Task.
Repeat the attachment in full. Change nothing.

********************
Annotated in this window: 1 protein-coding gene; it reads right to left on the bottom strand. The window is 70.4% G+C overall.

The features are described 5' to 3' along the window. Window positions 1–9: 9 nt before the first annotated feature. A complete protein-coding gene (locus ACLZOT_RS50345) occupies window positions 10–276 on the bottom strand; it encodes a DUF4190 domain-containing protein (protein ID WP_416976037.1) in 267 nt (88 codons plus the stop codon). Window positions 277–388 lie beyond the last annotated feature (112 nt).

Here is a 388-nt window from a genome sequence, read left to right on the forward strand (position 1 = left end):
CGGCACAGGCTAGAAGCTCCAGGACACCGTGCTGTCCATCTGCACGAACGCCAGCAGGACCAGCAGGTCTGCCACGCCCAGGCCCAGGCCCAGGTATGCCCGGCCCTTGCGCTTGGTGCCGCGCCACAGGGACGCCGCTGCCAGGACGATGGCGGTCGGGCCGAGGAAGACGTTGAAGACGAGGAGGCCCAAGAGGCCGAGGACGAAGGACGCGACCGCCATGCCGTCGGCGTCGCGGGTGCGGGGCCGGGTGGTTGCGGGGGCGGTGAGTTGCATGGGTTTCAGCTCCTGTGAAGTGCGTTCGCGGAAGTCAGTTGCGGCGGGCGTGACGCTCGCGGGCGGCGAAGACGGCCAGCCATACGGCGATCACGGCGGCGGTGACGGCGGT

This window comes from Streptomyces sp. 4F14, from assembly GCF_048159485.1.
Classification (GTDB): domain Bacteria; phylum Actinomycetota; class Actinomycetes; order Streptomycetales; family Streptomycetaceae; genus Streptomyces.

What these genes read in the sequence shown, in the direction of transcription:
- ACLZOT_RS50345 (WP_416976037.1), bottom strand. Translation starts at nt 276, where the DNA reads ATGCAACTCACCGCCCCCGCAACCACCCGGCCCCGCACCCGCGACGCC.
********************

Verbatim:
Annotated in this window: 1 protein-coding gene; it reads right to left on the bottom strand. The window is 70.4% G+C overall.

The features are described 5' to 3' along the window. Window positions 1–9: 9 nt before the first annotated feature. A complete protein-coding gene (locus ACLZOT_RS50345) occupies window positions 10–276 on the bottom strand; it encodes a DUF4190 domain-containing protein (protein ID WP_416976037.1) in 267 nt (88 codons plus the stop codon). Window positions 277–388 lie beyond the last annotated feature (112 nt).

Here is a 388-nt window from a genome sequence, read left to right on the forward strand (position 1 = left end):
CGGCACAGGCTAGAAGCTCCAGGACACCGTGCTGTCCATCTGCACGAACGCCAGCAGGACCAGCAGGTCTGCCACGCCCAGGCCCAGGCCCAGGTATGCCCGGCCCTTGCGCTTGGTGCCGCGCCACAGGGACGCCGCTGCCAGGACGATGGCGGTCGGGCCGAGGAAGACGTTGAAGACGAGGAGGCCCAAGAGGCCGAGGACGAAGGACGCGACCGCCATGCCGTCGGCGTCGCGGGTGCGGGGCCGGGTGGTTGCGGGGGCGGTGAGTTGCATGGGTTTCAGCTCCTGTGAAGTGCGTTCGCGGAAGTCAGTTGCGGCGGGCGTGACGCTCGCGGGCGGCGAAGACGGCCAGCCATACGGCGATCACGGCGGCGGTGACGGCGGT

This window comes from Streptomyces sp. 4F14, from assembly GCF_048159485.1.
Classification (GTDB): domain Bacteria; phylum Actinomycetota; class Actinomycetes; order Streptomycetales; family Streptomycetaceae; genus Streptomyces.

What these genes read in the sequence shown, in the direction of transcription:
- ACLZOT_RS50345 (WP_416976037.1), bottom strand. Translation starts at nt 276, where the DNA reads ATGCAACTCACCGCCCCCGCAACCACCCGGCCCCGCACCCGCGACGCC.